Tablet and smartphone users are accessing mobile news sites from their devices frequently, but there are intriguing differences as to what demographics consume the information and how, according to a report from the Pew Research Center.
One divide in tablet use occurs between those who prefer more of a print-like experience and consumers who prefer higher-tech features. According to the survey, mobile news consumers overall tilt toward a more print-like experience, but not heavily, with 58 percent preferring a more print-like experience versus 41 percent preferring a higher tech experience.
The survey indicated that preference toward print are similar across age, gender and other groups, with those under 40 preferring the print-like experience to the same degree as those 40 and over. Overall, news consumption ranks high on mobile devices, with more than a third getting news daily on a tablet or smartphone, putting it on par with other activities such as email and playing games on tablets and behind only email on smartphones. The popularity of news was strong across all demographic groups studied, but especially prevalent among men and the college educated. On the smartphone, differences also emerged in age and income.
"A majority of consumers across the various demographic groups check news headlines regularly on their devices, but other consumption habits vary. Age, often in combination with gender, plays a substantial role. But in many cases 30- to 49-year-olds are in sync with those under 30," the report noted. "The split, then, appears between those under 50 and those 50 and older. On the tablet, male news users under 50 are more likely than female news users under 50 (and both genders over 50) to check news more than once a day."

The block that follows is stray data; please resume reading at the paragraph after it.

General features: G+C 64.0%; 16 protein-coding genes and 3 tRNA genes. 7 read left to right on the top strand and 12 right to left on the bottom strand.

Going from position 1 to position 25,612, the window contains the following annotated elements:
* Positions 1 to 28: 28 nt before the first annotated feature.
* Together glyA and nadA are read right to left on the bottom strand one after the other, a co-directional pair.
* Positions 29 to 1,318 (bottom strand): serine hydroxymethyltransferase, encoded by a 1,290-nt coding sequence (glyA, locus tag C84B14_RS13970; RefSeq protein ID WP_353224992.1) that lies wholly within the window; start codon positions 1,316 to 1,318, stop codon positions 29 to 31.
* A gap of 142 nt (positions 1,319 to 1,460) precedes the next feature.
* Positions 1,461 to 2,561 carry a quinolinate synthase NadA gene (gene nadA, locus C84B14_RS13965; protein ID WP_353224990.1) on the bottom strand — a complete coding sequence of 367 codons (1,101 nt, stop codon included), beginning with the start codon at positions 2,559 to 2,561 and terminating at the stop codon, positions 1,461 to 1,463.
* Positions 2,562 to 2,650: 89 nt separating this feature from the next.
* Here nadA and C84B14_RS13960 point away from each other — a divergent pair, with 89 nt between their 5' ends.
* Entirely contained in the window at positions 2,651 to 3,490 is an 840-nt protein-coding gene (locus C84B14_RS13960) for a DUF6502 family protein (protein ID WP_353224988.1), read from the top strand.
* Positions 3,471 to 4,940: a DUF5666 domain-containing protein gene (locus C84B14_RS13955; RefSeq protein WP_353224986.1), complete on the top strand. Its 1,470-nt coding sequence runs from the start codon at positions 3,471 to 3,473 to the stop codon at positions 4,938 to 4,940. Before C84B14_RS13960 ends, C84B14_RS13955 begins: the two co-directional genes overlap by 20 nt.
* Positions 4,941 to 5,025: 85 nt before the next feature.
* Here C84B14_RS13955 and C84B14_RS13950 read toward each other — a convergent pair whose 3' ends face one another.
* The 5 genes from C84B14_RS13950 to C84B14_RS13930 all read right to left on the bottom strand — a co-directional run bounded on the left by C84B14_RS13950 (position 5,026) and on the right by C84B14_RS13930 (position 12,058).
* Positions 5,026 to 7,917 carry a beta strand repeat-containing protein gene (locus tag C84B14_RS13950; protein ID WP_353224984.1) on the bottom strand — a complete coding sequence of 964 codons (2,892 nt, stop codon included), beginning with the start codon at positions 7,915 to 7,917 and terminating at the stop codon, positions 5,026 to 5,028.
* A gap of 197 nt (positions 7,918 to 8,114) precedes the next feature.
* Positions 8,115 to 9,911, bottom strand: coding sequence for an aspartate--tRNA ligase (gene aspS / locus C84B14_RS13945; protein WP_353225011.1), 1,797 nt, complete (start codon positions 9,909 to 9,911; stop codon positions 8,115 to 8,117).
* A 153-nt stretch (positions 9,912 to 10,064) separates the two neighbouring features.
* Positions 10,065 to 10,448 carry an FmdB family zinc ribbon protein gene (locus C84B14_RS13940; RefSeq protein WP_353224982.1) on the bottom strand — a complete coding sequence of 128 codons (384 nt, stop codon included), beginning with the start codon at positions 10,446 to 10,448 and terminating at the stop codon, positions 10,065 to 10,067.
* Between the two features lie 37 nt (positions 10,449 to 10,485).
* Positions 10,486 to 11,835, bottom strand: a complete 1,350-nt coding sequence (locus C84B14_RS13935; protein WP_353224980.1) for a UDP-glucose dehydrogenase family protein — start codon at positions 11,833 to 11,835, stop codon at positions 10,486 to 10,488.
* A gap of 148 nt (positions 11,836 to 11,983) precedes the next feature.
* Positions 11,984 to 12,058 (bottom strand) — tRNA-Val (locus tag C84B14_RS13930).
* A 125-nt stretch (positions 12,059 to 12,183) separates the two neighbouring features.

Nearly half of male tablet news users under 50 (48 percent) get news on their tablet multiple times during the day versus just 33 percent of women under 50 and 31 percent of men and women 50 and over. The report found 43 percent of male tablet owners consume news daily on their device versus 32 percent of female tablet owners. The gap is nearly identical on smartphones (41 percent among men compared with 30 percent among women).
One area where younger users distinguish themselves involves advertising in the tablet news space. A quarter of 18-to 29-year-old tablet news users touch or click on ads when getting news, versus 12 percent of 30- to 49-year-old tablet news users and 7 percent of 50- to 64-year-old users. However, the survey indicated mobile news users 50 and over are more likely to have paid for some kind of news subscription.
“Another major shift in the mobile market over the last year has been the shrinking of Apple's dominance, particularly in the tablet realm. In the late summer of 2011 Apple commanded as much as 81 percent of the tablet space, according to our data,” the report noted. “A little over a year later, that has fallen to about half, as a wider range of Android devices have entered the market. Our survey data also revealed though that iPad owners are more engaged mobile news users, including being more engaged with news.”